Have a wonderful Monday, Dear Reader! Enjoy your week. Go visit your library! Make some French press coffee, or stop by a cafe and have them do it for you. Your taste buds will thank you :D

Wander well,

8 comments:

  1. Those card catalogs of my past bring back happy memories. And, I love the coffee press, too.

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    1. Oh I miss them! I still daydream about finding one, completely full of cards that I can purchase and bring home just to have. I wanted one when I was a kid, now it's all about nostalgia.

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  2. I like lazy coffee. And, you want to talk cold this spring? We're expecting MORE snow this week. Why can't we have Spring? I also like Bradbury. You hated the latest Wrinkle movie? I thought it was okay. It was fun to see Oprah larger than life! And, yes, old card catalogs are cool.

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    1. Lazy coffee is great. I'm trying to bring more mindfulness into my mornings :) Ugh. I KNOW it's been much colder in other places. I'm so sorry you're dealing with SNOW. Blerg. Come visit! We're finally getting some warm weather!! I didn't see the last Wrinkle movie and I won't. I love the book too much and, judging from the preview, they completely missed the entire point of the story. I hate when people turn a gorgeous book, deep and full of meaning, into a technicolor preachy piece that harps on current issues rather than letting what the book is actually about speak for itself. It just bugs me that kids don't have to think anymore. They can just go see the movie and then the book is ruined for them forever. But then again, I am a hopeless book to film snob. *sigh* Rant over. Thanks for listening :D

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  3. I don't think I've ever had French press coffee.

    I had an appearance at one of those Savannah libraries (one of my crazy one day road trips) and they probably still have my books there.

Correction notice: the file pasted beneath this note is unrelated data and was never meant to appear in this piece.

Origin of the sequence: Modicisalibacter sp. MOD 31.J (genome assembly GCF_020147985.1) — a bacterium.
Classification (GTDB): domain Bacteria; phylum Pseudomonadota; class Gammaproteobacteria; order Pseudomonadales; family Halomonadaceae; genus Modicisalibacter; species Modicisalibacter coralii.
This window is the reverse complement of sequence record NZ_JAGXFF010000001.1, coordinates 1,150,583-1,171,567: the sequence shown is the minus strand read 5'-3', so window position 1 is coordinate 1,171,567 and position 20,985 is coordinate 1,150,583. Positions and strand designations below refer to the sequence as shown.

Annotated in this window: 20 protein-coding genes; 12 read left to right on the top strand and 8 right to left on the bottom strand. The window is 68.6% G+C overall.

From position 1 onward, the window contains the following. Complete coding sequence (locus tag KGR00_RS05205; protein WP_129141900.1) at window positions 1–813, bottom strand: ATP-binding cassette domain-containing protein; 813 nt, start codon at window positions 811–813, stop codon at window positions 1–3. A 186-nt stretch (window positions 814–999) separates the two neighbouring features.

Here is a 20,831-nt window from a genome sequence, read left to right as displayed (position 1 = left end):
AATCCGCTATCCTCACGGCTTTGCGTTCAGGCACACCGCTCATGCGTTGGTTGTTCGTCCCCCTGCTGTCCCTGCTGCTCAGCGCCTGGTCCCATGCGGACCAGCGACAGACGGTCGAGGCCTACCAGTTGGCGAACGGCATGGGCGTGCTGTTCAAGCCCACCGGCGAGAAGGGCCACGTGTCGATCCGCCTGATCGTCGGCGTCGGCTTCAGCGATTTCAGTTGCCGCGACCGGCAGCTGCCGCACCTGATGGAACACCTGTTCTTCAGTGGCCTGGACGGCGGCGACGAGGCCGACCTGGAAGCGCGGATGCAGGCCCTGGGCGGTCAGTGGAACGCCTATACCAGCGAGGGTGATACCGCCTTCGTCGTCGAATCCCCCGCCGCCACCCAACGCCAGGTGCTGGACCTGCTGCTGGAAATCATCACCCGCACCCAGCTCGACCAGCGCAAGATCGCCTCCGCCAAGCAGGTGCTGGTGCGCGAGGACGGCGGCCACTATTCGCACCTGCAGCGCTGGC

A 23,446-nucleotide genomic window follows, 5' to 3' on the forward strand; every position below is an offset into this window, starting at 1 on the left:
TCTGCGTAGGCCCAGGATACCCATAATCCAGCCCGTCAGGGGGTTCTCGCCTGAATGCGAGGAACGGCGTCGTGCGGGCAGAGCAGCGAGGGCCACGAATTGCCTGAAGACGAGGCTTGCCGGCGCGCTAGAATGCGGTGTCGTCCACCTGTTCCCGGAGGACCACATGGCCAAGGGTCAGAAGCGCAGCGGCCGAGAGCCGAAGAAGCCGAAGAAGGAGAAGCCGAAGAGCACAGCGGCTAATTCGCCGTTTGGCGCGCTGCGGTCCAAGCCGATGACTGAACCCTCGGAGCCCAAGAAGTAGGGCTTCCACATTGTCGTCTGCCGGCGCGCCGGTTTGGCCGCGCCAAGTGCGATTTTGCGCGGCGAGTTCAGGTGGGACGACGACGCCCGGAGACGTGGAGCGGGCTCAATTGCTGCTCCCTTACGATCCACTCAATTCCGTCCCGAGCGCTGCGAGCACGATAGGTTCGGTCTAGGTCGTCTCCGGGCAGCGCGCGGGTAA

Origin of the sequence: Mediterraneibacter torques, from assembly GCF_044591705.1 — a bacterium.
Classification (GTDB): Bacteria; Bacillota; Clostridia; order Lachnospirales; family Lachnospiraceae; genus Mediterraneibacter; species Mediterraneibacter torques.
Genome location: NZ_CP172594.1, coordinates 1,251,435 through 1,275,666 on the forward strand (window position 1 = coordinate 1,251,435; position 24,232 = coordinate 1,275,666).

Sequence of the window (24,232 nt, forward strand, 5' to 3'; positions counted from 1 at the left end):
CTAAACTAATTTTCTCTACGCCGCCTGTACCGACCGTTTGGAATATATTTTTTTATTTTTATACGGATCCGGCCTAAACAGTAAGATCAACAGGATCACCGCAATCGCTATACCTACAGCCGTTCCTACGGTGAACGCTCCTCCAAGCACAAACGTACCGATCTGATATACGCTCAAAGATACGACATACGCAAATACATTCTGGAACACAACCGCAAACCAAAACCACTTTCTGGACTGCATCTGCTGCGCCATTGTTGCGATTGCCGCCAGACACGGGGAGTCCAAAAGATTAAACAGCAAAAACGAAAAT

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    1. French press is SOOOO GOOD! It's a lot richer and a bit stronger than drip coffee. Plus it forces me to connect with my coffee. Trust me, I LOVE lazy coffee but I need to be more mindful in my mornings :D

      That's fun about the books! I just talked to someone about getting some books in the libraries down here. Now I'm playing the "Who do I contact next?" game!

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  4. Oh, I loved those old card catalogs!

    There are just some movies based on books I won't watch for various reasons.

    I've had French press coffee before, made by someone else, and it was so bitter. I wouldn't rule out trying it again, though, but maybe making it myself. :)

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    1. Many, many movies based on books I refuse to watch! I ranted in another comment about Wrinkle if you care to read it! Not that I blame you if you don't LOL! I understand about the bitterness: if the ratios of water to coffee aren't right, it can be very bitter but it shouldn't be. I'm learning a lot about coffee science from my husband. He works in the industry and I"m constantly amazed at the science behind something I always thought was just fuel to get going and keep going!

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Well, hello! I'm so glad you made it. Come inside and sit by the hearth. I'll take your coat and hat. The kettle is singing and there's cake and candles and good conversation. Settle in and make yourself at home. Don't mind the wolfhounds; they're friendly if you give them a bit of lemon curd.